set localdata to 100
  set mysprite to the spritenum of me
  -- then...
  set myscriptname to the name of member ¬
    the scriptnum of sprite mysprite 
  repeat with s = 1 to 120
    if the scriptnum of sprite s = 0 ¬
      then next repeat 
    --no behavior, do nothing
    if s = mysprite  then next repeat
        -- it's me, do nothing
    if string(the scriptInstanceList of sprite s) ¬
      contains myscriptname then
      -- it's another instantiated 
      -- behavior of the same type
      set imTheFirst to false
      -- another sprite of this type has 
      -- already been instantiated
      set sharedData to the sharedData of sprite s
          --get a pointer to its sharedData
          -- and that's that.
    end if
  end repeat
  -- if we got this far then
  -- no other sprites of this type 
  -- have been instantiated yet
  set sharedData to [#scale:8, #boundaries:¬

In this example, I am using a repeat loop to run through all the sprite channels. I'm also using the scriptnum of sprite, to find out whether each sprite has a behavior at all, and also whether the behavior has been instantiated in that sprite. Now,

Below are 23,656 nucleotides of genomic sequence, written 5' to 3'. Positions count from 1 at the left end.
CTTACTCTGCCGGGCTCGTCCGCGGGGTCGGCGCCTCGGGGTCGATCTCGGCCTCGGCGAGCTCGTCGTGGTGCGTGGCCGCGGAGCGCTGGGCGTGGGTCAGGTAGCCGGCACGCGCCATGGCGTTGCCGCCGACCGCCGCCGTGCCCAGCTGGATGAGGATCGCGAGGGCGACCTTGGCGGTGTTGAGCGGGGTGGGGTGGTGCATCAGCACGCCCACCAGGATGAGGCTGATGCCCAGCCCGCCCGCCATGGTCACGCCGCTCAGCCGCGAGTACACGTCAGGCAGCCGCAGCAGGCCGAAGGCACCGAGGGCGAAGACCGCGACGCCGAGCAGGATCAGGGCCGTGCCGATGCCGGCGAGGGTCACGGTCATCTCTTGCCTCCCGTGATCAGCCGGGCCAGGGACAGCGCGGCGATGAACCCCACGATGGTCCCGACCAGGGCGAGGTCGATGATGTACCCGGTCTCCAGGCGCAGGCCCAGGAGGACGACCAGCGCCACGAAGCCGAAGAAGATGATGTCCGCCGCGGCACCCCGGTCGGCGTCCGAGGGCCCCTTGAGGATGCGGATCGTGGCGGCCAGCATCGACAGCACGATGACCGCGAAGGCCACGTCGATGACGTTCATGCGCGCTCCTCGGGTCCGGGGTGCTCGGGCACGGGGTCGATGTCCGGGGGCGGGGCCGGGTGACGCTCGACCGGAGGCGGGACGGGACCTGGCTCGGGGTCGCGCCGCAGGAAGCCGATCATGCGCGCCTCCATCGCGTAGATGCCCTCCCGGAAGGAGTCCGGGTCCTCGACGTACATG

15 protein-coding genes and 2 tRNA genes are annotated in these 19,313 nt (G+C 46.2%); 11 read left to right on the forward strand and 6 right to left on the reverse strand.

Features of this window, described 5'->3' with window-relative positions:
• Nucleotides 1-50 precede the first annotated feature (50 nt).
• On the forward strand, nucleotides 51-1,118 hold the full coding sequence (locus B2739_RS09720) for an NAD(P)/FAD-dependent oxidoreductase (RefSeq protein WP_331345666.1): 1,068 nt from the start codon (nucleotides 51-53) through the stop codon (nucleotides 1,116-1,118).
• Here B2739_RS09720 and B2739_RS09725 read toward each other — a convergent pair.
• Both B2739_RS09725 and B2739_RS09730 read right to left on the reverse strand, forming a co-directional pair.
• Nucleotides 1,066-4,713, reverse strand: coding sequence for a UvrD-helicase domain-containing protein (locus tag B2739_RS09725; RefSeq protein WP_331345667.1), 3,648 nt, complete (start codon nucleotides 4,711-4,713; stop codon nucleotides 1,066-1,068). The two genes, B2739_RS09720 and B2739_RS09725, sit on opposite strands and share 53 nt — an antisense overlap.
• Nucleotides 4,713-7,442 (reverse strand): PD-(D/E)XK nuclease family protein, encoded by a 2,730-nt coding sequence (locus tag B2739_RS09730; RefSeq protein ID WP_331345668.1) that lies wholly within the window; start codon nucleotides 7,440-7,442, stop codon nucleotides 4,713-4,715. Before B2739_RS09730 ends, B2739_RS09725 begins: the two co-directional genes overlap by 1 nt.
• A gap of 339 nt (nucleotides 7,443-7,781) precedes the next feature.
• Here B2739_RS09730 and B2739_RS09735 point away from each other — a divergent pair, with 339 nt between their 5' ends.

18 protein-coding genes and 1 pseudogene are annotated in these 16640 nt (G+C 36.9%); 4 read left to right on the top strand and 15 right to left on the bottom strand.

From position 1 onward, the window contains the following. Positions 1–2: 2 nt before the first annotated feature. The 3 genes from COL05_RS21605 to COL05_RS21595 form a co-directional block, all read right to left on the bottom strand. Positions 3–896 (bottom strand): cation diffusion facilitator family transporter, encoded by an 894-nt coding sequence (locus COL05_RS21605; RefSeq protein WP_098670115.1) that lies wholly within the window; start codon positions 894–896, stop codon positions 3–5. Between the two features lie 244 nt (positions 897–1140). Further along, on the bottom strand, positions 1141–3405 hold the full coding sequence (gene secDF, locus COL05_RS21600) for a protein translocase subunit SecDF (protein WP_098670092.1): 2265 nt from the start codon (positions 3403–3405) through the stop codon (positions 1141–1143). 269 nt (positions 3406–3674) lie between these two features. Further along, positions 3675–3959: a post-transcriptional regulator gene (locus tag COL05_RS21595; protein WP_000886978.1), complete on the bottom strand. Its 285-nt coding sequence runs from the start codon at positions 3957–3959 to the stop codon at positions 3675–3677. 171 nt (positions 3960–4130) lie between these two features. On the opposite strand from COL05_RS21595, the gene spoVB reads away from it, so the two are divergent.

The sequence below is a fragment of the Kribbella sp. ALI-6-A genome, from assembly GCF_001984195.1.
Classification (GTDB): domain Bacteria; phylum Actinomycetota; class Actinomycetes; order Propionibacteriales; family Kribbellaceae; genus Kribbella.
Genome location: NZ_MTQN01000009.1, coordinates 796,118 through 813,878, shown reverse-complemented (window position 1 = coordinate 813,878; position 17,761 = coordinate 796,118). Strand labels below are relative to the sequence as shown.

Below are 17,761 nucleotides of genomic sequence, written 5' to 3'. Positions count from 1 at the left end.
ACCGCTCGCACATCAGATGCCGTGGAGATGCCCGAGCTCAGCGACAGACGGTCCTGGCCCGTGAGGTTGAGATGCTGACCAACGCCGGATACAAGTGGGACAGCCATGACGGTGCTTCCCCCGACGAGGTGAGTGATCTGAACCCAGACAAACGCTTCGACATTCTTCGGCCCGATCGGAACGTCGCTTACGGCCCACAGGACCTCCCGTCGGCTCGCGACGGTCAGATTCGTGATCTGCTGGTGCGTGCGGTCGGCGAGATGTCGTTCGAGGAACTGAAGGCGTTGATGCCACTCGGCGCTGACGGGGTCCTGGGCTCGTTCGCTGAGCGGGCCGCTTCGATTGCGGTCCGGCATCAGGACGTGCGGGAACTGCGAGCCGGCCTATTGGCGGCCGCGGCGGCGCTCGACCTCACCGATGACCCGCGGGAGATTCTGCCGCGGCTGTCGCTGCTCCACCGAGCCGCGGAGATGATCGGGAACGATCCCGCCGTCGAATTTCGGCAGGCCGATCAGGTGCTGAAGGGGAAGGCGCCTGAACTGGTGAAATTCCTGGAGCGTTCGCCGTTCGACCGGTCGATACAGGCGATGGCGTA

string(the scriptInstanceList of sprite s)

is likely to have a value something like

"[<offspring "UnglobalDemobehavior" 1 4266c52>]"

So if the name of the behavior...

the name of member the scriptnum of sprite mysprite present in the string, we can be fairly sure it is a behavior of this type. I therefore use contains... to identify whether a sprite has an instantiated behavior of this type. As soon as a match is found, we know that the sprite can point to the same list that is stored in the property of that behavior, which of course has the same name, the sharedData of sprite s. The handler (and loop) then finishes executing with the return statement.